Concert Review: George Clanton

Hector Arrieta resuscitated after George Clanton show at the SOMA in San Diego, said to have seen angels and … god?


Hector Arrieta, Arts & Entertainment Editor

I’m sure you have heard of those stories of people temporarily dying, then being resuscitated and being able to recount the entire story. Well, if you haven’t heard of one before, allow me to tell you a bit about mine. On the April 28, in the year of our Lord 2023, I died at 8 p.m. on the floor of the SOMA in San Diego, and spent the next three hours traveling through purgatory and then through heaven, getting to meet two angels and perhaps god himself along the way, in the form of a George Clanton show. 

Prior to my death that night, I had the opportunity to watch Clanton as one of the openers for Yung Bae’s “Continental Groove” tour. Up to that point, I knew George Clanton primarily from my periphery — I knew of him and some of his tracks, but I would be lying if I said I religiously listened to him. However, at the conclusion of his set that day, I knew that I had been missing out on something, and from that point forward, I began to dive deeper into his discography, and I’ve been hooked ever since. There is something extremely captivating about Clanton’s deep, layered vaporwave and electronic sound, often accompanied by his vocals, that keeps me engrossed in a trance state.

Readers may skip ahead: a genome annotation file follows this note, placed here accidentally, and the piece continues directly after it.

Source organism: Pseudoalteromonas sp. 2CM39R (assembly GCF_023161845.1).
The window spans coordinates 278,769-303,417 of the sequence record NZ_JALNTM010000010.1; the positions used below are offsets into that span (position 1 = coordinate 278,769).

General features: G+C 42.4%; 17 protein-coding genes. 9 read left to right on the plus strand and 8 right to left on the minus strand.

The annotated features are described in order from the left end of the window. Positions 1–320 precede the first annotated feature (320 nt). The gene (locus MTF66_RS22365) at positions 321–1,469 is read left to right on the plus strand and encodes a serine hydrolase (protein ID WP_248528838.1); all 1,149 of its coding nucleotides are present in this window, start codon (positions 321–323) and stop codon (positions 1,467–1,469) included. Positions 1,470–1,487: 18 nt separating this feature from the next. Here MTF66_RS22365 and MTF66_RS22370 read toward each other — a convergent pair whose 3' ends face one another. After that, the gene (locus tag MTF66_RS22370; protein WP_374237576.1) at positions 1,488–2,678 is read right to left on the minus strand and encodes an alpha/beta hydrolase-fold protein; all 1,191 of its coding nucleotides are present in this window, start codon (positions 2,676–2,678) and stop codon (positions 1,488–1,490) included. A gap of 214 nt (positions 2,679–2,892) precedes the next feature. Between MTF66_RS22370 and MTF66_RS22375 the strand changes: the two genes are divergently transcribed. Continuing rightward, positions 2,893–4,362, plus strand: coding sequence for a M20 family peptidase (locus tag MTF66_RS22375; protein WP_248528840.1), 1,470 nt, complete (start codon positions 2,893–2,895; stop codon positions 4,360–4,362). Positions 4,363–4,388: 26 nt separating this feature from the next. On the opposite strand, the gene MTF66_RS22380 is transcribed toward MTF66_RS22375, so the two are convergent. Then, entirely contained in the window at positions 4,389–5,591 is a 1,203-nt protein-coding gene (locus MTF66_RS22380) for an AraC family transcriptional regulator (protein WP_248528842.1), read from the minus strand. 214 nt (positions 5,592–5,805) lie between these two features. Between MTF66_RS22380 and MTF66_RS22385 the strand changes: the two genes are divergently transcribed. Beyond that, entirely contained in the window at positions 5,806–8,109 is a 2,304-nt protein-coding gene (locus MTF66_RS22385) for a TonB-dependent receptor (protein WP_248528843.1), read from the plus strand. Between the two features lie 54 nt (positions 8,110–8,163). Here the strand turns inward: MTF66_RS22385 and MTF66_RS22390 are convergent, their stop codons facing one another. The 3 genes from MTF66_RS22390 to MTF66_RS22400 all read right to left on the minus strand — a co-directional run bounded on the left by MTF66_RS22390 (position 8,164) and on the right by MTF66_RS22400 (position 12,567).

Upon my death at the SOMA, I was transported to a dark place, suspended in the air; I awaited the next phase of my soul’s journey. Suddenly, I was greeted by what could only be described as a biblically accurate angel: Brin, George Clanton’s drummer who performed a solo DJ set for the night. I compare Brin to a biblically accurate angel because his performance was beyond my comprehension, leaving me without words much like how Angel Gabriel left Zechariah and the Virgin Mary. Nonetheless, my human brain attempted to describe the indescribable. The sounds that emanated from the speakers varied in multiple styles and tones. At the beginning, the music sounded like someone dropped every pot and pan in the kitchen, combined with a pitter patter of steps sprinkled throughout. Throughout the opening act, a constant thought I had in my head was how Brin’s performance mimicked a tug of war between chaos and serenity. Some parts of his performance were sporadic and chaotic, with harsh, fast, repeating drum kicks, while others were peaceful, at one point making me feel like I was walking through a mystical rainforest as I watched small fairies fall from the trees. By the conclusion of my stay with Brin, it felt like he boarded me onto a spaceship, with sounds that I could best describe as akin to “Sounds of Science 1” from the Spongebob soundtrack. In this ship, my biblically accurate angel determined that I was ready to be taken to heaven’s gate.